The romance itself was more subdued and doesn't really come to fruition until the latter part of the book, which made sense to me, considering the many things Devon has to explore and figure out. While there was some mating compulsion at play here, there was no insta-love, and while the book doesn't end on a cliffhanger, there's no HEA - obviously. I did believe though that Devon and Wade will get their happy ending, once the series runs its course, and I had no doubt whatsoever that they are truly in love, but still need to learn so much about each other. 

This author is quickly becoming one of my favorites. The first series, Wilde Love, was obviously very different from this one, but Sam Burns is an author to watch and I will gladly read anything they decide to publish. 

Fabulous, just fabulous. Go get yourself a copy, stat!

 

 

** I received a free copy of this book from its author. A positive review was not promised in return. **

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review 2018-02-06 01:34
ARC Review: And The Next Thing You Know... by Chase Taylor Hackett
And the next Thing You Know . . . - Chase Taylor Hackett

This was freaking AWESOME!!!!

I didn't like Jeffrey (don't call him Jeff) in the first book in this series, because he came across as a pompous ass, and I don't usually have time for the arrogant, cocky, snobby, hot-shot attorney kind of person. 

But this book was delicious fun - I had a blast watching Jeffrey get cut to size by Theo. 

Let me set the stage, okay?

Jeffrey is best friends and co-workers with Rebecca who is Theo's older sister. This is important information. Theo is currently occupying his sister's fold-out couch, because his douchey sort of boyfriend has maybe found greener pastures. 

First scene, Jeffrey, still smarting from the break-up (how dare Roger leave him for Fletcher, the reformed cheater), is supposed to meet Rebecca in a restaurant for lunch and instead finds Theo at the table. Presuming that Rebecca is trying to set him up, Jeffrey informs Theo that, sadly, he's not interested in dating right now, because *sniffles* that break-up is still hurting him, but please don't take it personally, Theo, because surely you're fabulous, really.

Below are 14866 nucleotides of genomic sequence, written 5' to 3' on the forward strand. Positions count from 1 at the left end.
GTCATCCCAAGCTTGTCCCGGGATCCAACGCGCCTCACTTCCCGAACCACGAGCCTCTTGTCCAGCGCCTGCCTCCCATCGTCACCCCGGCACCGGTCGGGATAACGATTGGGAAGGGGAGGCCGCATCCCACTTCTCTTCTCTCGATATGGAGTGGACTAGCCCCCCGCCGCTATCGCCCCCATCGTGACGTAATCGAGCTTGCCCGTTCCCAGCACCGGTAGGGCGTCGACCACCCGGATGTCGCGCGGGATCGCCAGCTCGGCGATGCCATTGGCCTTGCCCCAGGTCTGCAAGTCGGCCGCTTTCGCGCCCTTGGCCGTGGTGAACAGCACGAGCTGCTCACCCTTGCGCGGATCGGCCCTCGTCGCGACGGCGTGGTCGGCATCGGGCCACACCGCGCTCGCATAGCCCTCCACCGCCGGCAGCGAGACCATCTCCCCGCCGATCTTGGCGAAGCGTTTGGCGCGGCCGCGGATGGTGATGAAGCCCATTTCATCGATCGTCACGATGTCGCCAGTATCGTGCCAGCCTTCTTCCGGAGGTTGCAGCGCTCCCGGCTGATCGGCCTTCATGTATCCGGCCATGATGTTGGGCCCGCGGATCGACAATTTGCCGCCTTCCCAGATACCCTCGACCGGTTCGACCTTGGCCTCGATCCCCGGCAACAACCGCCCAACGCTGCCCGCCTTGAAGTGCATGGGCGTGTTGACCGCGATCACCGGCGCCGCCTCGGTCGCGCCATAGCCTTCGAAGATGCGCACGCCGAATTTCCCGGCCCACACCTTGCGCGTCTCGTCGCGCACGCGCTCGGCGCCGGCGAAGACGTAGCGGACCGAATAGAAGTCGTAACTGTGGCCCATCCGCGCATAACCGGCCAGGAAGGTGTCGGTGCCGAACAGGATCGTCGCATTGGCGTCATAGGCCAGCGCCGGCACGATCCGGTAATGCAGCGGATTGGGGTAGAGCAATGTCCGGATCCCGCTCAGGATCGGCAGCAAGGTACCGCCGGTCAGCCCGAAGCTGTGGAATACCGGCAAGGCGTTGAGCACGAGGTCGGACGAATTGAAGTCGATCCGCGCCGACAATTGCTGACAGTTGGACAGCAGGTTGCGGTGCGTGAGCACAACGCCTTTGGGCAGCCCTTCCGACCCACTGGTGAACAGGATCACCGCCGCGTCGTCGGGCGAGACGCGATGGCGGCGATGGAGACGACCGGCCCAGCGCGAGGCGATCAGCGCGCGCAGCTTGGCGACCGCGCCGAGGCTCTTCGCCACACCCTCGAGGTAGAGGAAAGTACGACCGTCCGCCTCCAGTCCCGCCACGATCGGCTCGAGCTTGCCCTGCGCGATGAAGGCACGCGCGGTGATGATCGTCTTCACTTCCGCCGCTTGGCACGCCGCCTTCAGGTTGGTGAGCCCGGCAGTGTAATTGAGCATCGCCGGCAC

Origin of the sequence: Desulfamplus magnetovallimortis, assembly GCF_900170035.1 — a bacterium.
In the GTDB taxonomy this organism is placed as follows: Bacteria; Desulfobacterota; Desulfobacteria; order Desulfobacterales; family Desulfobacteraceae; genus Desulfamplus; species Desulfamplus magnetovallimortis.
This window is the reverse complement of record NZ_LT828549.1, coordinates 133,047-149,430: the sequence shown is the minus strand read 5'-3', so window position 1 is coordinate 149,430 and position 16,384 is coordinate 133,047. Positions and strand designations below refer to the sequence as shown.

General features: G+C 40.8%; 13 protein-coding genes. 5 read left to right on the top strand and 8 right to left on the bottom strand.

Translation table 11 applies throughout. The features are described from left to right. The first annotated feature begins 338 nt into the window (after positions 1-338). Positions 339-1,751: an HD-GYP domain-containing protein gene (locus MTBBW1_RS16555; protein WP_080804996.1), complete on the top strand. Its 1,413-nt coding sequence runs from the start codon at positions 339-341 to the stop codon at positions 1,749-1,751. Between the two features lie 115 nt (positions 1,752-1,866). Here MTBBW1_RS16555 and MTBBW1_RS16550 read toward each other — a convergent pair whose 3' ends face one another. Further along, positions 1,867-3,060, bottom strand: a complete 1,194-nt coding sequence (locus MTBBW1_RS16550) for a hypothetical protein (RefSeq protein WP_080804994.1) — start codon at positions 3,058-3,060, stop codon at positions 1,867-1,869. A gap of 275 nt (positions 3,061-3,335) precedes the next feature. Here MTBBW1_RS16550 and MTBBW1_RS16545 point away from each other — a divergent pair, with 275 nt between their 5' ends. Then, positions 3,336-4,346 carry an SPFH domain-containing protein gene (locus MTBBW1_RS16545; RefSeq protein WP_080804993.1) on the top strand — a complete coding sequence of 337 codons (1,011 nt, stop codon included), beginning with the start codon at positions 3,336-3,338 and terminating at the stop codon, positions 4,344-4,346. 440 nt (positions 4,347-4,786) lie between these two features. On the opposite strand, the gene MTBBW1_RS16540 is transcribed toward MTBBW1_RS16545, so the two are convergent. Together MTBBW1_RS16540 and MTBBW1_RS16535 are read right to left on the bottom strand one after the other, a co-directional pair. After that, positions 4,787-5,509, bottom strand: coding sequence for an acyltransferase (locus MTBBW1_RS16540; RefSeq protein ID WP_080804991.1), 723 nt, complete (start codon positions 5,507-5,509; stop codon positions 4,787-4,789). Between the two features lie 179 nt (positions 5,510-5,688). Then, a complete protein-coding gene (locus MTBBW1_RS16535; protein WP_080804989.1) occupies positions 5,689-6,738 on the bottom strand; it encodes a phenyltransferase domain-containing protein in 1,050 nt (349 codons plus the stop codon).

Theo, having no idea what Jeffrey is going on about, immediately makes mince-meat of the self-important prick who presumes to know anything about anything. 

And thus, their hate-ship is born.

The book is chockful of snark and sarcasm, and the witty back and forth between Jeffrey and Theo had me in stitches. And yet, even through my giggles, I could see a vulnerability in both of them, something they would categorically deny if asked, but simmering just beneath the surface. For all his pompousness, Jeffrey was really hurt by Roger choosing Fletcher, and for all his bravado at 5'6" and skinny, Theo was just hiding behind a mask constructed of his cutting remarks. Jeffrey is also not as cold and calculating as he likes to portray himself, even if Theo doesn't quite see it right away. That thing with the red shoelaces though - total win. And that was only icing on the Jeffrey-is-really-a-marshmallow cake. Because, see, Jeffrey doesn't even realize it himself for a long time - the super cool and collected at all times go-getter lawyer - that's a mask too. 

Shenanigans - this book had them. Snappy dialogue, self-deprecating humor, a brilliant use of the enemies-to-lovers trope, this was everything I had hoped for and more. 

Still, it's not all snark and banter aka foreplay here. Jeffrey does a crappy thing, and he knows it's a crappy thing, and he doesn't say anything about that crappy thing, even when he should have, and then it comes back to bite him in the ass. Hard. And it's the end of the Theo and Jeffrey comedy of errors. 

Well, no, not really, of course, since this is a romance, after all. When Jeffrey realizes the crappy thing was really super crappy and had some really crappy consequences, he actually for once in his life puts someone else first, no matter the consequences to himself. And Jeffrey, spoiled, rich, arrogant little boy Jeffrey grows up and becomes a real man. 

Theo too has some growing up to do. He has to learn that being short isn't the same as being helpless, but that sometimes it's okay to lean on others and let them help you. It doesn't make you a lesser person.